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By **Joel Whitney**

joel_whitney.jpgIn a new interview with TODAY’s Ann Curry, Burma’s opposition leader, Aung San Suu Kyi reports that her party, the National League for Democracy, will reconsider its position on sanctions. This could signal an important change for human rights, and could lead to sanctions becoming increasingly obsolete.

After nearly two decades of house arrest, Suu Kyi was freed last November. Perhaps no world leader quite matches her in democratic appeal. It’s worth remembering she took over Burma’s main democratic opposition party (1988), won the leadership of her country (1990), was denied her position in government when the ruling junta canceled the results, won the Nobel Peace Prize (1991); all but the first happened in her first term of house arrest.

The Litany of Horrors

In Burma at large, hundreds of her peers are political prisoners, routinely tortured; hundreds of thousands of refugees languish in miserable camps in Thailand and around Burma’s frontier. Minority factions are subject to rape as a weapon of war, systematic destruction of their villages (more than 2000 villages are reported by rights organizations to have been destroyed, surrounded by landmines). There are accounts of mass forced labor, infanticide, ethnic cleansing, targeted killings.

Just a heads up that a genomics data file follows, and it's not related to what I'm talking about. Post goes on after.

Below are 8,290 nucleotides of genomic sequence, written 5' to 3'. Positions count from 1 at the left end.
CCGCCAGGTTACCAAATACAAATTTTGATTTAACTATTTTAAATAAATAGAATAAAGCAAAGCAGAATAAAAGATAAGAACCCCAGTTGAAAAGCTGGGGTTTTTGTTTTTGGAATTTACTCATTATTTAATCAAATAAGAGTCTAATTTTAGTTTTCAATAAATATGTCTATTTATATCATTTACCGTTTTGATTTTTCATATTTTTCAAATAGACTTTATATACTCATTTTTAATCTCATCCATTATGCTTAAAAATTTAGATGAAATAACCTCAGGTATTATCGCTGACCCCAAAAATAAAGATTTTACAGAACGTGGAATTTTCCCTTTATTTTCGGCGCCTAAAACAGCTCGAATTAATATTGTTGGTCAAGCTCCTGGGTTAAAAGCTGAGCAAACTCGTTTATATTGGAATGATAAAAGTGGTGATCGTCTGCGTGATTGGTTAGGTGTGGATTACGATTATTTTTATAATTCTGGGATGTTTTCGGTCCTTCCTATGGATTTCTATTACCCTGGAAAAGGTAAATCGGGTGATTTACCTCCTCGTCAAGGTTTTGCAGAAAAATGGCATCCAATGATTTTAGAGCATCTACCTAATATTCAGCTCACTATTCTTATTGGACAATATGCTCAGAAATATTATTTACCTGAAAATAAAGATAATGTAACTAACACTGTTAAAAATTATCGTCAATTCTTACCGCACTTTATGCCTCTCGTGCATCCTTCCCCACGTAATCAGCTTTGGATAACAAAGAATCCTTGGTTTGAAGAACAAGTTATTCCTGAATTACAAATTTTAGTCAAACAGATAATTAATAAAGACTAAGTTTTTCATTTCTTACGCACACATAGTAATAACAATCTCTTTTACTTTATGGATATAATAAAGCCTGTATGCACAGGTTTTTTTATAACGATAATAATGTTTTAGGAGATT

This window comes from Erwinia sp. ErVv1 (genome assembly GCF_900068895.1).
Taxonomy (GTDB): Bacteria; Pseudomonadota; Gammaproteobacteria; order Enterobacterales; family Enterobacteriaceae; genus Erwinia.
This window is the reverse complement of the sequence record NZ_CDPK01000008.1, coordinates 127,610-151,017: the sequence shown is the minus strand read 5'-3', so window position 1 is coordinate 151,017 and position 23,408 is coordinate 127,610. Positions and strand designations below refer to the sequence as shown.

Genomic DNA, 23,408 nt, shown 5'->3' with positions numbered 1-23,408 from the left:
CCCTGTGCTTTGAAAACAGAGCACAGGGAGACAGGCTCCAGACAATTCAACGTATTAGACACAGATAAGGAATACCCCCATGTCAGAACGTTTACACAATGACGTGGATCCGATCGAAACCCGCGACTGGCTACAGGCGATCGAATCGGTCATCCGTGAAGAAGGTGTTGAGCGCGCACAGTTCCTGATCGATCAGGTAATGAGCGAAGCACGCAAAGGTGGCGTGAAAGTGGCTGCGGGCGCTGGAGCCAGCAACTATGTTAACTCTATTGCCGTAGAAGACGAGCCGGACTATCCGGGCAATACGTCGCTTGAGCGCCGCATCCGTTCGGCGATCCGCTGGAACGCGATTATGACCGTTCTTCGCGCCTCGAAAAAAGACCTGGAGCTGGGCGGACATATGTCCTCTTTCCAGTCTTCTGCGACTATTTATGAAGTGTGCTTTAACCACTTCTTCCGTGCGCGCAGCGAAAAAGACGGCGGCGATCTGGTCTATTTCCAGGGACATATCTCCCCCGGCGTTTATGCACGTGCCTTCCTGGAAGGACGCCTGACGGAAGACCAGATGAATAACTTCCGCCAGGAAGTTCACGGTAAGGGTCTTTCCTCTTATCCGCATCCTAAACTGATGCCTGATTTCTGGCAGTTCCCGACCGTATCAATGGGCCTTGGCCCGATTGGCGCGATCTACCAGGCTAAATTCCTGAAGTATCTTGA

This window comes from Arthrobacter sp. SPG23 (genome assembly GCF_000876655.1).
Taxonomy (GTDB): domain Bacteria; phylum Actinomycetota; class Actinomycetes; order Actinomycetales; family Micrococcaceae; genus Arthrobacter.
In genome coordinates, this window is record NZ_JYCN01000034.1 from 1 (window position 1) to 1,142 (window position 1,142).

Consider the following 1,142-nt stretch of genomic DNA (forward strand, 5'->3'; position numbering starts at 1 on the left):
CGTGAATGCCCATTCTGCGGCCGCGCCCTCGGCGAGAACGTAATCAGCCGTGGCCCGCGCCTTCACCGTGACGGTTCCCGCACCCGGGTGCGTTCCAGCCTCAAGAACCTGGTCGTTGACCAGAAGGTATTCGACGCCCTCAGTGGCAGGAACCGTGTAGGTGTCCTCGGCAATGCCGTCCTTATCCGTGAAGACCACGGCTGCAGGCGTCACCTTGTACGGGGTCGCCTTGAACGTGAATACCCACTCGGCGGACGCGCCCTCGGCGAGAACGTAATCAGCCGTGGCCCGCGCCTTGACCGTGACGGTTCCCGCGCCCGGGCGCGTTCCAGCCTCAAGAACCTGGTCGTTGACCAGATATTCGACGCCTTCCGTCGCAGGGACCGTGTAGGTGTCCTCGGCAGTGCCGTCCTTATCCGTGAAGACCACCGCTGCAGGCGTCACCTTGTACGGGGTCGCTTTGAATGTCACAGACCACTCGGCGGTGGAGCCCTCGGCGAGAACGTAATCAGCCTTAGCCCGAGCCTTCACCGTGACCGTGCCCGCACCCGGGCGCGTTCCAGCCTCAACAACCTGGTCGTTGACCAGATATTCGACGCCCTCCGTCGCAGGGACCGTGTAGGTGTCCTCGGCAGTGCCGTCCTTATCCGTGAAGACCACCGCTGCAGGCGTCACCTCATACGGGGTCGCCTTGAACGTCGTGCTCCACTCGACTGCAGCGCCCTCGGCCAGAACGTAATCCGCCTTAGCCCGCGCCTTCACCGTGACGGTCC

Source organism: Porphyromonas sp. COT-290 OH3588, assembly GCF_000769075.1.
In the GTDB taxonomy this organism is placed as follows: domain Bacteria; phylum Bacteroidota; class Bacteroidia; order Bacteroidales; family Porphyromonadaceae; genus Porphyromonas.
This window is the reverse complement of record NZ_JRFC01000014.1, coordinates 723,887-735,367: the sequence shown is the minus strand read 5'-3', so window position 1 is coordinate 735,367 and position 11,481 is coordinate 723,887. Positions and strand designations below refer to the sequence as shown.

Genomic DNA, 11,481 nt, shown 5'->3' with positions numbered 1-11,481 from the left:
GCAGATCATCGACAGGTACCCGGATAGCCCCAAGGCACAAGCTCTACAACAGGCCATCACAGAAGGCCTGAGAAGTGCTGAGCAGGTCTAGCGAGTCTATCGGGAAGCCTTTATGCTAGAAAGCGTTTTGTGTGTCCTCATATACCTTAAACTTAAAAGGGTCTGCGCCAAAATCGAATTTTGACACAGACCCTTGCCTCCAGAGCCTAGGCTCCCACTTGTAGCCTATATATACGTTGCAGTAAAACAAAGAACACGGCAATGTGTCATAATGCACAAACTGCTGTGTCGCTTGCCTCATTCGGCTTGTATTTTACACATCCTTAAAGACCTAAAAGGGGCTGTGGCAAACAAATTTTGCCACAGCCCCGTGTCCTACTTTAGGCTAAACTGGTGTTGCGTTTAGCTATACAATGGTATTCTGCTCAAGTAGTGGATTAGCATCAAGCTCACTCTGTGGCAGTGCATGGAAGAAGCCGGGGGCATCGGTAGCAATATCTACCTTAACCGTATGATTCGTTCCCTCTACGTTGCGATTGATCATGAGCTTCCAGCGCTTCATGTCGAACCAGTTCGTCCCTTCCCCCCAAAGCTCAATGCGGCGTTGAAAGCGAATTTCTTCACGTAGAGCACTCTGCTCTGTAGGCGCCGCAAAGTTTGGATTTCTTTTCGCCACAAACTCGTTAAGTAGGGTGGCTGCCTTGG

The Sanctions Reflex

It was this litany of horrors that made me reflexively pro-sanctions when I first reported on Burma (here in The New Republic, and here in the San Francisco Chronicle Magazine). I was being a human rights absolutist. Yet I knew enough about sanctions in Cuba to oppose them, and have always been skeptical of sanctions on Iran. Regardless, the litany above triggered my sanctions reflex. Not to mention that sanctions worked in South Africa. Perhaps most convincing of all has been that Aung San Suu Kyi and her NLD have always supported sanctions.